Just off the Antarctic Peninsula at 63°0’58” S 57°40’52” W, I encountered a tabular iceberg [an iceberg that looks like a huge tabletop]. By the position, I believe it to have been a fragment of the Larsen B Ice Shelf that broke up in 2002. But “fragment” doesn’t do justice to what I saw. Picture New York’s Central Park, made of ice, and 120 feet high.
To give you an idea of the scale, the Antarctic Petrels soaring in front of the leading edge of the berg have a wingspan of one meter! In order to take a photo of an entire side, I had to wait until our ship had steamed some miles past. The tabular iceberg that just separated from Larsen C is many orders of magnitude larger than the giant pictured here.
My 20 days of fieldwork in the Antarctic was hosted by One Ocean Expeditions.
30,000 years before Athena acquired her owl, birds of prey had already captured the human imagination. The single owl among the cave paintings of Chauvet is solid proof. Falconry was practiced in ancient Mesopotamia, the Japan of the Kamakura Shogunate, Genghis Kahn’s Mongolia and in Medieval Europe. Birds of prey are mentioned in Dante and in Shakespeare.
Seagulls? Not so much (Chekhov notwithstanding).
We have all heard the epithets: Garbage Gulls, Rats with Feathers. Even the ornithologists, quick to point out there is no such species as a “seagull” call them kleptoparasites (meaning parasitic thieves). In lay terms: Stupid Seagull. Nuisance. Pest. The most annoying of birds…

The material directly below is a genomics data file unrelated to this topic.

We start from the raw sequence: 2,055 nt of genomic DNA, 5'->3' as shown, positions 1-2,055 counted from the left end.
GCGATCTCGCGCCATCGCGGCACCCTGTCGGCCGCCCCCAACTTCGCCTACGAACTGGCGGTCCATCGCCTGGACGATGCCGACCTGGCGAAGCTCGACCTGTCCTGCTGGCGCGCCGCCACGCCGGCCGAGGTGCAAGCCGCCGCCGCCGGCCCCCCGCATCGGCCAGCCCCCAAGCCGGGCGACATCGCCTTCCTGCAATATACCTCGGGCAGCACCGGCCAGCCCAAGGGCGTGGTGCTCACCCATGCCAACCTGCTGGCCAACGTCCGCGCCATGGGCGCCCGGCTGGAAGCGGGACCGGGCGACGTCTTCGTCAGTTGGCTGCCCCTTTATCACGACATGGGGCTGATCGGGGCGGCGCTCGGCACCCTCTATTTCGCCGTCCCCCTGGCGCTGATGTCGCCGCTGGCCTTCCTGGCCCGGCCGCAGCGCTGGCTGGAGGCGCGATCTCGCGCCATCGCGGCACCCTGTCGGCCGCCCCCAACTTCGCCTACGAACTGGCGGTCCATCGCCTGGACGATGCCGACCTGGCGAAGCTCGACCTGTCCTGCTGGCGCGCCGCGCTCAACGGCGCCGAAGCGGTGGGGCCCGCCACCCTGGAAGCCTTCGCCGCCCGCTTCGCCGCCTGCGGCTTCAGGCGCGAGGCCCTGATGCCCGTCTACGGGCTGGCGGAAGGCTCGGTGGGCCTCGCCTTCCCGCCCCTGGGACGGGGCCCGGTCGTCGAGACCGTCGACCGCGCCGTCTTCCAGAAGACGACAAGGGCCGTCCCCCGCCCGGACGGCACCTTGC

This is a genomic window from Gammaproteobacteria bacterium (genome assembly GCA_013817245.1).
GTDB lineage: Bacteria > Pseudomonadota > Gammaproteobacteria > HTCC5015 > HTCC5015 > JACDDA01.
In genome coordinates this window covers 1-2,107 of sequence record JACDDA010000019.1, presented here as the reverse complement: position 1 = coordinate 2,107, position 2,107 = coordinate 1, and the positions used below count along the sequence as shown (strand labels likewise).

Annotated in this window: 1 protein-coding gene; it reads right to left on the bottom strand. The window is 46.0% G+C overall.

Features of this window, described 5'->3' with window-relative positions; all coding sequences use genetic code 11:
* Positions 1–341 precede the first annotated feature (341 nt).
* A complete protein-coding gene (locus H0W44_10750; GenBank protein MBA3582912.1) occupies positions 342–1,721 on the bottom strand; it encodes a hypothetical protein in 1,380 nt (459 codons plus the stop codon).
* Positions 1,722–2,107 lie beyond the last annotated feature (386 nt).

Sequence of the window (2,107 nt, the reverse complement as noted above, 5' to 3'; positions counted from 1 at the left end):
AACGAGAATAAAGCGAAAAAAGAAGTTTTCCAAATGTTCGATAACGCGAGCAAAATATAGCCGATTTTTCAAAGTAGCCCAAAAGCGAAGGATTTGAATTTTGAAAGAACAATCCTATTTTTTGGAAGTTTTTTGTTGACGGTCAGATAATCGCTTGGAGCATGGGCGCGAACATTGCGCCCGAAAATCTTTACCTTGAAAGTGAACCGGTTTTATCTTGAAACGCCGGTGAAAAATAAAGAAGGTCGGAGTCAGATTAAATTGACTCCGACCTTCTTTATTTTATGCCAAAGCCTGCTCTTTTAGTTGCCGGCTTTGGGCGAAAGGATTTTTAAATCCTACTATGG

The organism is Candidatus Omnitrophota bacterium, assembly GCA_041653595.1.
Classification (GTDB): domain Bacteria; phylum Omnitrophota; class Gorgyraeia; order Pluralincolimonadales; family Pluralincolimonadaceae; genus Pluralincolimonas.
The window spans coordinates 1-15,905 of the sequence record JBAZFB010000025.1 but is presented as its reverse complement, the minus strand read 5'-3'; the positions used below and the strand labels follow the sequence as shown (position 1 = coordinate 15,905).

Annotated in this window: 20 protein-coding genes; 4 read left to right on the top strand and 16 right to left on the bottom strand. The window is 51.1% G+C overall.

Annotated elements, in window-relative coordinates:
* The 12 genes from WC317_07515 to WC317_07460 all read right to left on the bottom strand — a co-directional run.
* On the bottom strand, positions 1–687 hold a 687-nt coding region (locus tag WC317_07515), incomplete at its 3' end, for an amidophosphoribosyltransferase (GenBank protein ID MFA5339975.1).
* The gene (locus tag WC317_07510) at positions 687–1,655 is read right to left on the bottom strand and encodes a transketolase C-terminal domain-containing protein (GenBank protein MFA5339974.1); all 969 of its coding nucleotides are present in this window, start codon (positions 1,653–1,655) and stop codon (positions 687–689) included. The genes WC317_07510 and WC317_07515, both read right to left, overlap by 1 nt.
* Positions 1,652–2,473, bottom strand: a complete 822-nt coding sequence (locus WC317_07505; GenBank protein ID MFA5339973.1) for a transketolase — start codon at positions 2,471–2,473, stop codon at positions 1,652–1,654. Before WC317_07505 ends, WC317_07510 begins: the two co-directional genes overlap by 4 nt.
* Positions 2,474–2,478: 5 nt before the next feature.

That’s what we call them.
This is a failure not of imagination, but of observation. Gulls in general, and Herring Gulls in particular are the brightest bulbs on the shore. Gulls are great hunters. There is no seaborne food source they cannot advantage. Every kind of crab, shellfish, bate fish, scraps of bunker left by ravenous schools of striped bass and blues, the shiners when the pool in close to shore, even insects (including the near-invisible things they catch in late summer, on the wing), all this is on the plate.
Then, there is the tendency to assume seagulls and certainly those within the same species, are all alike. Also not true. Herring gulls have distinct physiognomies, different personalities and individual voices all of which any human who pays attention can learn to distinguish. Gulls recognize each other, individually, and extend that same recognition to us, as individual human beings. Feed a seagull, be remembered. Harm one? They will remember that, too.
My favorite time and place for watching gulls is any sand spar at low tide. Black-backed gulls as the name implies have wings and bodies that are black on top. They are our largest gulls. Herring gulls are blue-gray on top and have a pronounced red spot on their bills. Among herring gulls the males are larger, the females have longer necks. Ring-bills are also blue-gray on top, smaller than a herring gull, and have a distinctive black ring on the end of their bills.
Pick a gull, any gull, watch what he or she is doing. Be surprised.
Where is this?
The gulls shown here (adult and juvenile Black-backed Gulls and Herring Gulls) were photographed on the Connecticut Shore. They live and hunt in and around The Stewart B. McKinney Wildlife Refuge. The Refuge, which is run by the US Fish and Wildlife Service is one of our great coastal treasures, a major nesting area for many species of birds, and also a breeding ground for horseshoe crabs, spider and blue crabs and sea turtles. Like almost all of USFWS, the Refuge is acutely underfunded. A new group of volunteers is coalescing to support the Refuge and the rangers who work there. If you’re interested in participating, let me know. MSL (at) MarkSethLender (dot) com.